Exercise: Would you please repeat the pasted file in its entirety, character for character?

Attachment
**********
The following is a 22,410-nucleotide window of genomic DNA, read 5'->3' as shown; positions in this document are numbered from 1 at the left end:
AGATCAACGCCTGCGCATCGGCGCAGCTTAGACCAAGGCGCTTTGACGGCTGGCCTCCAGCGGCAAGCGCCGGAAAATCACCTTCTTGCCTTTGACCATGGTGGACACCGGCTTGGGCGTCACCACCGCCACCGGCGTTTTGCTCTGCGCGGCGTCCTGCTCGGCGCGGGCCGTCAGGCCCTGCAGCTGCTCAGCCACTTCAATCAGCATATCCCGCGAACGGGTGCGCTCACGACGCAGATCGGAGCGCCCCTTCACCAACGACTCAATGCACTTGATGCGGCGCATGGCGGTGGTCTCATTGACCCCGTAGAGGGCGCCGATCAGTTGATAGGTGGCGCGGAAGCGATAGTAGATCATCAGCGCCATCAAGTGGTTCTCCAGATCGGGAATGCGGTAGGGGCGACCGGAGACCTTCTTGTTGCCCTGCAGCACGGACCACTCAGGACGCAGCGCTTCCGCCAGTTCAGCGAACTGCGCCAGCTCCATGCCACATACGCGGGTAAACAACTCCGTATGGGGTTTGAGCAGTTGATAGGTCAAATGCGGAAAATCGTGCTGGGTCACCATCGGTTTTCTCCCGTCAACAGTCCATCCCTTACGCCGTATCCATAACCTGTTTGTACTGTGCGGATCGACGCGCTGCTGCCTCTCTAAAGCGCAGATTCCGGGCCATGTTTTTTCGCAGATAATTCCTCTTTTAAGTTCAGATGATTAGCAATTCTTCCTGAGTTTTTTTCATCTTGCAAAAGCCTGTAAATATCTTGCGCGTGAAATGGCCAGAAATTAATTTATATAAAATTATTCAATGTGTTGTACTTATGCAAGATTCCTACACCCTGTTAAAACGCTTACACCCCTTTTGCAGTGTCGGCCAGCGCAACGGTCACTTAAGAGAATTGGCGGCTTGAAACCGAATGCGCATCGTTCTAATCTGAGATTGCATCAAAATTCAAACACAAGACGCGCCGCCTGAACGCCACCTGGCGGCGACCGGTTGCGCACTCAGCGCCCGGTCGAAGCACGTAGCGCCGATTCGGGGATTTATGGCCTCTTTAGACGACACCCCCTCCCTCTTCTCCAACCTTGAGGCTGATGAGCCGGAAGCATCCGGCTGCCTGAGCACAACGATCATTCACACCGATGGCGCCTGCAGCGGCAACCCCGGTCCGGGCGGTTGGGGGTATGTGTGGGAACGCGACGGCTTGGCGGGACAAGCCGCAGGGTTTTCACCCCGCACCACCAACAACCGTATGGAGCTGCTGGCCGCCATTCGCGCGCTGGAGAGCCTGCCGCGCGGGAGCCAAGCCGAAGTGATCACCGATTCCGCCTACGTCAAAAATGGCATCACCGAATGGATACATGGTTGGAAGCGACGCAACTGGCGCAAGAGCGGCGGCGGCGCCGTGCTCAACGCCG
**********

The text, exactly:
The following is a 22,410-nucleotide window of genomic DNA, read 5'->3' as shown; positions in this document are numbered from 1 at the left end:
AGATCAACGCCTGCGCATCGGCGCAGCTTAGACCAAGGCGCTTTGACGGCTGGCCTCCAGCGGCAAGCGCCGGAAAATCACCTTCTTGCCTTTGACCATGGTGGACACCGGCTTGGGCGTCACCACCGCCACCGGCGTTTTGCTCTGCGCGGCGTCCTGCTCGGCGCGGGCCGTCAGGCCCTGCAGCTGCTCAGCCACTTCAATCAGCATATCCCGCGAACGGGTGCGCTCACGACGCAGATCGGAGCGCCCCTTCACCAACGACTCAATGCACTTGATGCGGCGCATGGCGGTGGTCTCATTGACCCCGTAGAGGGCGCCGATCAGTTGATAGGTGGCGCGGAAGCGATAGTAGATCATCAGCGCCATCAAGTGGTTCTCCAGATCGGGAATGCGGTAGGGGCGACCGGAGACCTTCTTGTTGCCCTGCAGCACGGACCACTCAGGACGCAGCGCTTCCGCCAGTTCAGCGAACTGCGCCAGCTCCATGCCACATACGCGGGTAAACAACTCCGTATGGGGTTTGAGCAGTTGATAGGTCAAATGCGGAAAATCGTGCTGGGTCACCATCGGTTTTCTCCCGTCAACAGTCCATCCCTTACGCCGTATCCATAACCTGTTTGTACTGTGCGGATCGACGCGCTGCTGCCTCTCTAAAGCGCAGATTCCGGGCCATGTTTTTTCGCAGATAATTCCTCTTTTAAGTTCAGATGATTAGCAATTCTTCCTGAGTTTTTTTCATCTTGCAAAAGCCTGTAAATATCTTGCGCGTGAAATGGCCAGAAATTAATTTATATAAAATTATTCAATGTGTTGTACTTATGCAAGATTCCTACACCCTGTTAAAACGCTTACACCCCTTTTGCAGTGTCGGCCAGCGCAACGGTCACTTAAGAGAATTGGCGGCTTGAAACCGAATGCGCATCGTTCTAATCTGAGATTGCATCAAAATTCAAACACAAGACGCGCCGCCTGAACGCCACCTGGCGGCGACCGGTTGCGCACTCAGCGCCCGGTCGAAGCACGTAGCGCCGATTCGGGGATTTATGGCCTCTTTAGACGACACCCCCTCCCTCTTCTCCAACCTTGAGGCTGATGAGCCGGAAGCATCCGGCTGCCTGAGCACAACGATCATTCACACCGATGGCGCCTGCAGCGGCAACCCCGGTCCGGGCGGTTGGGGGTATGTGTGGGAACGCGACGGCTTGGCGGGACAAGCCGCAGGGTTTTCACCCCGCACCACCAACAACCGTATGGAGCTGCTGGCCGCCATTCGCGCGCTGGAGAGCCTGCCGCGCGGGAGCCAAGCCGAAGTGATCACCGATTCCGCCTACGTCAAAAATGGCATCACCGAATGGATACATGGTTGGAAGCGACGCAACTGGCGCAAGAGCGGCGGCGGCGCCGTGCTCAACGCCG